Kinda makes the enemy think twice about attacking a country that has 300 million armed citizens.
Trained in the use of weapons of war.



posted on May, 9 2013 @ 12:23 PM
link   
reply to post by VictorVonDoom
 



A well regulated militia being necessary to the security of a free state, the right of the people to keep and bear arms shall not be infringed.


The way I read this.
You can't have a militia without armed citizens.
In times of trouble and when you need to call up the locals to defend the nation.
It makes sense for them to have weapons they can use for defense.



posted on May, 9 2013 @ 12:28 PM
link   
reply to post by Krakatoa
 


if you noticed i said the US government, not states.
there are two schools of thought on this , one is the states lost the right to maintain the militia, when the US statrted arming the militia and others say that the militia acts of 1792 and1795 strengthened the states rights.


i'll provide two links make of it what you want.

Militia (United States)

Militia Acts of 1792
edit on 9-5-2013 by hounddoghowlie because: (no reason given)


ETA:

this is from the first link about half way down. section called National Guard.




National Guard
The National Guard (or National Guard of a State) differs from the National Guard of the United States; however, the two do go hand-in-hand. The National Guard is a militia force organized by each of the states and territories of the United States. Established under Title 10 and Title 32 of the U.S. Code, state National Guard serves as part of the first-line defense for the United States.[35] The state National Guard is divided up into units stationed in each of the 50 states and U.S. territories and operates under their respective state governor or territorial government.[36] The National Guard may be called up for active duty by the state governors or territorial commanding generals to help respond to domestic emergencies and disasters, such as those caused by hurricanes, floods, and earthquakes.[36]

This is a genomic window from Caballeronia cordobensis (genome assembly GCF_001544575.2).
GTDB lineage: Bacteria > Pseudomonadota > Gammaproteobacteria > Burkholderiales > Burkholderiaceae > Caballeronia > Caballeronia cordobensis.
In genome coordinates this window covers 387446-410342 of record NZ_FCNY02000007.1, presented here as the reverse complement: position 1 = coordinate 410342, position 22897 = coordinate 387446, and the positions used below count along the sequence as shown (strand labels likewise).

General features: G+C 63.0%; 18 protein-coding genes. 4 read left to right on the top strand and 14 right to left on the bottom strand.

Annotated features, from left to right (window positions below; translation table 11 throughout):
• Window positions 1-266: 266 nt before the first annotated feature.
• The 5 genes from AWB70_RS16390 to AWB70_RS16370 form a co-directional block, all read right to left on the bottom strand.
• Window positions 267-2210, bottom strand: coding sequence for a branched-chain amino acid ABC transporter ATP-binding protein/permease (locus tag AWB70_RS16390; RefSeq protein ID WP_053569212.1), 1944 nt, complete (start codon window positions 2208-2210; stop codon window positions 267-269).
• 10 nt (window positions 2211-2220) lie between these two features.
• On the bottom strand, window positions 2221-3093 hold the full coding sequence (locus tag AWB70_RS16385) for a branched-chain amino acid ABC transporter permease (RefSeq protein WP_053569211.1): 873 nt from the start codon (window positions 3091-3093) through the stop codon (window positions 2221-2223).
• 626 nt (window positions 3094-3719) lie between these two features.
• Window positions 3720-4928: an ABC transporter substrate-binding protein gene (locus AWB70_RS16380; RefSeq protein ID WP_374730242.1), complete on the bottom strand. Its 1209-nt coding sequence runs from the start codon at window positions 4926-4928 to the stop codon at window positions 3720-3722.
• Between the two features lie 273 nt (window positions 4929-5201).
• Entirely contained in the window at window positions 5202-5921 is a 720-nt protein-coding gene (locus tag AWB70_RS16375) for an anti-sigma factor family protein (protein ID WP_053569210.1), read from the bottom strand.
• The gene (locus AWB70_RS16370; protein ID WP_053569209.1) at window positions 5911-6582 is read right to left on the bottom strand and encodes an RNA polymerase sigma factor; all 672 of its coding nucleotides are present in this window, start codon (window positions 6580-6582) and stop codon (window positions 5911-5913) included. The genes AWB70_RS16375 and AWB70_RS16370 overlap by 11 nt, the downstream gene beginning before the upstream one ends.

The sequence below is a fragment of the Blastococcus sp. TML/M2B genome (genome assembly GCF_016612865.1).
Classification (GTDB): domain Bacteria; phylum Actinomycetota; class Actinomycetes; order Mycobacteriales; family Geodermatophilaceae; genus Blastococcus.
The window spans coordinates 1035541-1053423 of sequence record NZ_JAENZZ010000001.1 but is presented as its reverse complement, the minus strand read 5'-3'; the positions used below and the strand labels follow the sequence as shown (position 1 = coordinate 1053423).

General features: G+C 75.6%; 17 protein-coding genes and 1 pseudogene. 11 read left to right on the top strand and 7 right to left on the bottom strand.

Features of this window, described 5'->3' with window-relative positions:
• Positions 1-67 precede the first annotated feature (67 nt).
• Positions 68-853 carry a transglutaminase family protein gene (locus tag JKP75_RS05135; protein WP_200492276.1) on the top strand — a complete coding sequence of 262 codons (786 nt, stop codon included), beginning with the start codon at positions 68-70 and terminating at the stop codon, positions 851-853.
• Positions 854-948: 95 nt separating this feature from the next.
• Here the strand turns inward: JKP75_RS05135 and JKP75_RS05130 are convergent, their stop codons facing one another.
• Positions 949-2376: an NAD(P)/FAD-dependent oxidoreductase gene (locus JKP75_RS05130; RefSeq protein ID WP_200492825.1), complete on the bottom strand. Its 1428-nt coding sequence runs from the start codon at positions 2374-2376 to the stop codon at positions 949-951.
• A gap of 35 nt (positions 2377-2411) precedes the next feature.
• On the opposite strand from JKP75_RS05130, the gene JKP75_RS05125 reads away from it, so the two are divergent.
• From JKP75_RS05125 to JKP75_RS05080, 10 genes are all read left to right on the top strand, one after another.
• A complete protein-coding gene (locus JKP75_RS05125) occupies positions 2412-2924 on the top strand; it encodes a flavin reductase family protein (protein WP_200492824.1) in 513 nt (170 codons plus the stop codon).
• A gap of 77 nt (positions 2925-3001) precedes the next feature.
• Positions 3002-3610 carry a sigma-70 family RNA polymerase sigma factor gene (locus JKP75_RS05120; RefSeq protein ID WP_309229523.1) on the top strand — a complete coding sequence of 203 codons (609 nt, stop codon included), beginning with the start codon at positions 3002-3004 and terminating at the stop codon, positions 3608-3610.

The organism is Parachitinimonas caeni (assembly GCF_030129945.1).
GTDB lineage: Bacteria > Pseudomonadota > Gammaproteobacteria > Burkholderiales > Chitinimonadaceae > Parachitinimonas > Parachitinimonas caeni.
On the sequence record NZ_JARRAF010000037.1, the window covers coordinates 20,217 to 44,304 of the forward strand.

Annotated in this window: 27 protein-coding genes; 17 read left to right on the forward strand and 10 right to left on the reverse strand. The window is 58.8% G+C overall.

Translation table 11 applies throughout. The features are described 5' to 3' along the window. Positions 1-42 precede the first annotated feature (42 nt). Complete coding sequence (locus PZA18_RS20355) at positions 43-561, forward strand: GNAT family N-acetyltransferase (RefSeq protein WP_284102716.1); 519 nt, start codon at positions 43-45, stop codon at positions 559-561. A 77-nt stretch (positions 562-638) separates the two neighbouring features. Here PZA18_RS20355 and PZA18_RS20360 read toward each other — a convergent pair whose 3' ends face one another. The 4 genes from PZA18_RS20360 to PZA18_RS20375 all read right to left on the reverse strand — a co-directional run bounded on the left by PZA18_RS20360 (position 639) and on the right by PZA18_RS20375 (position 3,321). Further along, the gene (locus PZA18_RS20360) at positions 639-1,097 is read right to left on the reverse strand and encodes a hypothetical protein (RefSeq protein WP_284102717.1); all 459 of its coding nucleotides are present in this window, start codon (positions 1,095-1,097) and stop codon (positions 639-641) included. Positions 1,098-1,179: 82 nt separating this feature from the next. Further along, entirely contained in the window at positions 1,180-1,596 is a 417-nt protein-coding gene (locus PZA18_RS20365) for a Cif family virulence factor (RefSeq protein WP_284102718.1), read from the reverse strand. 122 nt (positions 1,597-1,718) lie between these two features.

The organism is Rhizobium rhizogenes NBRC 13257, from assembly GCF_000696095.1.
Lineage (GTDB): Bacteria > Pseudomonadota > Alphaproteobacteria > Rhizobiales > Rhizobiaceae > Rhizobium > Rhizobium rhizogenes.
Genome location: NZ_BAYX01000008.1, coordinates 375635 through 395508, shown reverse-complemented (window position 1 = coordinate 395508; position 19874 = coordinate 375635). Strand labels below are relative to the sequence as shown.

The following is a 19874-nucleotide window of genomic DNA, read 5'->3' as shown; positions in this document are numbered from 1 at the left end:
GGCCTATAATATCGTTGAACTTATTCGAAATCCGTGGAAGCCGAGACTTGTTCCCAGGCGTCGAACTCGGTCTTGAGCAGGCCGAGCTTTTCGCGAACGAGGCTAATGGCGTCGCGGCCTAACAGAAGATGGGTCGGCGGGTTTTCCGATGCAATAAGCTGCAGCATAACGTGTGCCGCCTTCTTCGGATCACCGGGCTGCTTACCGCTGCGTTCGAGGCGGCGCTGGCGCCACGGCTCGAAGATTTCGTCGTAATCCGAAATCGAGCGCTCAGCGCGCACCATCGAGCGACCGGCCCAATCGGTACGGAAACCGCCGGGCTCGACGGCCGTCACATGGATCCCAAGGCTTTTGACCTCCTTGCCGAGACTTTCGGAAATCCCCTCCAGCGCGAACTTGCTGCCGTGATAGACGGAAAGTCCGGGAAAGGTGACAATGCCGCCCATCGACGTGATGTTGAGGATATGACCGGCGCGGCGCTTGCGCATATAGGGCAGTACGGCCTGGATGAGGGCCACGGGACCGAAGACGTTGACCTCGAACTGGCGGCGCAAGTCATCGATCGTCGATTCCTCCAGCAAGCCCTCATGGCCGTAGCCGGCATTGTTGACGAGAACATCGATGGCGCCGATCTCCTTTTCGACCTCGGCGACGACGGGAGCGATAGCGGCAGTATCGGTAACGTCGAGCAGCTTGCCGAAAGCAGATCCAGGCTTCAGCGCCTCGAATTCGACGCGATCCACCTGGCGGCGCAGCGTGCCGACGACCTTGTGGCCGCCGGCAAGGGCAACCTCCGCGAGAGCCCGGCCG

edit on 9-5-2013 by hounddoghowlie because: (no reason given)


ETA: thought i might add this.
Militia Act of 1903




U.S. Senator Charles W. F. Dick, a Major General in the Ohio National Guard and the chair of the Committee on the Militia,[1] sponsored the 1903 Act towards the end of the 57th U.S. Congress. Under this legislation, passed January 21, 1903, the organized militia of the States were given federal status to the militia, and required to conform to Regular Army organization within five years. The act also required National Guard units to attend 24 drills and five days annual training a year, and, for the first time, provided for pay for annual training. In return for the increased Federal funding which the act made available, militia units were subject to inspection by Regular Army officers, and had to meet certain standards.
edit on 9-5-2013 by hounddoghowlie because: (no reason given)



posted on May, 9 2013 @ 04:40 PM
link   
The first part of the second amendment is call a preamble. A preamble is not a legally relevant part of a law. The actual law comes after the preamble.
The Declaration of Independance speaks of "unalienable" rights such as life, liberty, and the pursuit of happiness. Unalienable rights means "natural, God given" rights, rights everyone are born with that cannot be taken away. Self defense (life) is one of the "unalienable rights". Even though self defense is considered a natural right the Second Amendment was included to make absolutly clear that it was a right of the people and not just the sates or federal government. The Constitution clearly states what rights belong to the federal gov., to the states, and to the people.
So a perhaps a modern version of the Second Amendment would read: "Even though the states have the right to have a well regulated militia; The right of the people to keep and bear arms SHALL NOT be infringed!"
edit on 9-5-2013 by Magister because: correction






top topics



 
1
<< 1   >>

log in

join